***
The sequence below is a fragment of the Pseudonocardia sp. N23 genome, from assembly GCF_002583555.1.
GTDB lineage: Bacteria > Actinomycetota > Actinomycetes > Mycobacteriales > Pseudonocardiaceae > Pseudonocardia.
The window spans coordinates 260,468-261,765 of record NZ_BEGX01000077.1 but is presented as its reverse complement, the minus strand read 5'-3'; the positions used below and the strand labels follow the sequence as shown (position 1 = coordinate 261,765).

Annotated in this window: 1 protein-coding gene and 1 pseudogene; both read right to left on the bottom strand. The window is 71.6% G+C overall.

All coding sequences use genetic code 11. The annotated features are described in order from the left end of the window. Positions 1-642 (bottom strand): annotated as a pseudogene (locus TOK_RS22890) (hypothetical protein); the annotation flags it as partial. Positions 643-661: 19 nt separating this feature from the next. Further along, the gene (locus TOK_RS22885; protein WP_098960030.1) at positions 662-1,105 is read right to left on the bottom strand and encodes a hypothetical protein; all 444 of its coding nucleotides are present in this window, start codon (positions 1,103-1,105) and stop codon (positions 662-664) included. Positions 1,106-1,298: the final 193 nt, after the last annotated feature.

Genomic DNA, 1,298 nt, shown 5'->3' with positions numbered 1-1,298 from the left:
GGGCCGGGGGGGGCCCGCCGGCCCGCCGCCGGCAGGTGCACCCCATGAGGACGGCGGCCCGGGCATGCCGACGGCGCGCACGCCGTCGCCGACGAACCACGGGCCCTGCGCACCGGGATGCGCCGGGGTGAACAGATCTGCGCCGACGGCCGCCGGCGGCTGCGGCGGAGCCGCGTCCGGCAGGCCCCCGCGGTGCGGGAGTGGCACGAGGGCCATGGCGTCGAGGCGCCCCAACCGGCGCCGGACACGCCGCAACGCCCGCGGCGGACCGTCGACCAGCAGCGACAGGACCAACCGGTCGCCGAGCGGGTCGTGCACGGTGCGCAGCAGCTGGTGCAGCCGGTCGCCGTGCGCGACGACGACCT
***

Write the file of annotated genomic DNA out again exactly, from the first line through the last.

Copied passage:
The sequence below is a fragment of the Pseudonocardia sp. N23 genome, from assembly GCF_002583555.1.
GTDB lineage: Bacteria > Actinomycetota > Actinomycetes > Mycobacteriales > Pseudonocardiaceae > Pseudonocardia.
The window spans coordinates 260,468-261,765 of record NZ_BEGX01000077.1 but is presented as its reverse complement, the minus strand read 5'-3'; the positions used below and the strand labels follow the sequence as shown (position 1 = coordinate 261,765).

Annotated in this window: 1 protein-coding gene and 1 pseudogene; both read right to left on the bottom strand. The window is 71.6% G+C overall.

All coding sequences use genetic code 11. The annotated features are described in order from the left end of the window. Positions 1-642 (bottom strand): annotated as a pseudogene (locus TOK_RS22890) (hypothetical protein); the annotation flags it as partial. Positions 643-661: 19 nt separating this feature from the next. Further along, the gene (locus TOK_RS22885; protein WP_098960030.1) at positions 662-1,105 is read right to left on the bottom strand and encodes a hypothetical protein; all 444 of its coding nucleotides are present in this window, start codon (positions 1,103-1,105) and stop codon (positions 662-664) included. Positions 1,106-1,298: the final 193 nt, after the last annotated feature.

Genomic DNA, 1,298 nt, shown 5'->3' with positions numbered 1-1,298 from the left:
GGGCCGGGGGGGGCCCGCCGGCCCGCCGCCGGCAGGTGCACCCCATGAGGACGGCGGCCCGGGCATGCCGACGGCGCGCACGCCGTCGCCGACGAACCACGGGCCCTGCGCACCGGGATGCGCCGGGGTGAACAGATCTGCGCCGACGGCCGCCGGCGGCTGCGGCGGAGCCGCGTCCGGCAGGCCCCCGCGGTGCGGGAGTGGCACGAGGGCCATGGCGTCGAGGCGCCCCAACCGGCGCCGGACACGCCGCAACGCCCGCGGCGGACCGTCGACCAGCAGCGACAGGACCAACCGGTCGCCGAGCGGGTCGTGCACGGTGCGCAGCAGCTGGTGCAGCCGGTCGCCGTGCGCGACGACGACCT